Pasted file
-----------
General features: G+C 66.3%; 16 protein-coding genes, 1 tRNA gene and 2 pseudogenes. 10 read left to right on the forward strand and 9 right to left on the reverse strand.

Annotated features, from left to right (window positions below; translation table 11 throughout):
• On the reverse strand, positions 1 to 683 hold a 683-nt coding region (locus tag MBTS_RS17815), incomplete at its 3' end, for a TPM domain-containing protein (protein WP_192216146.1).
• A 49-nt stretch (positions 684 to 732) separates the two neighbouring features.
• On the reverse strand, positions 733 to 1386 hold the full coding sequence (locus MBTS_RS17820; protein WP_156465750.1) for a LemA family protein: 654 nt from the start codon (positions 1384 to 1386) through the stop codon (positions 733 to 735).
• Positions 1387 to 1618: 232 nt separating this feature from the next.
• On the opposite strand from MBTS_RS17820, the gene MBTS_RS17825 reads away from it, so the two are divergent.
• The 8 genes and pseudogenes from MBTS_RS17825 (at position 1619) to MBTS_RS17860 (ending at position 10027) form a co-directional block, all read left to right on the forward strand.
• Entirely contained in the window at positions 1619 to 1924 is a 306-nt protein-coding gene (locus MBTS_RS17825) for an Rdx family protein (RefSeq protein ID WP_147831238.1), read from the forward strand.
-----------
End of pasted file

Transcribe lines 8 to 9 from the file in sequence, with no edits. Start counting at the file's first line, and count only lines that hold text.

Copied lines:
• The 8 genes and pseudogenes from MBTS_RS17825 (at position 1619) to MBTS_RS17860 (ending at position 10027) form a co-directional block, all read left to right on the forward strand.
• Entirely contained in the window at positions 1619 to 1924 is a 306-nt protein-coding gene (locus MBTS_RS17825) for an Rdx family protein (RefSeq protein ID WP_147831238.1), read from the forward strand.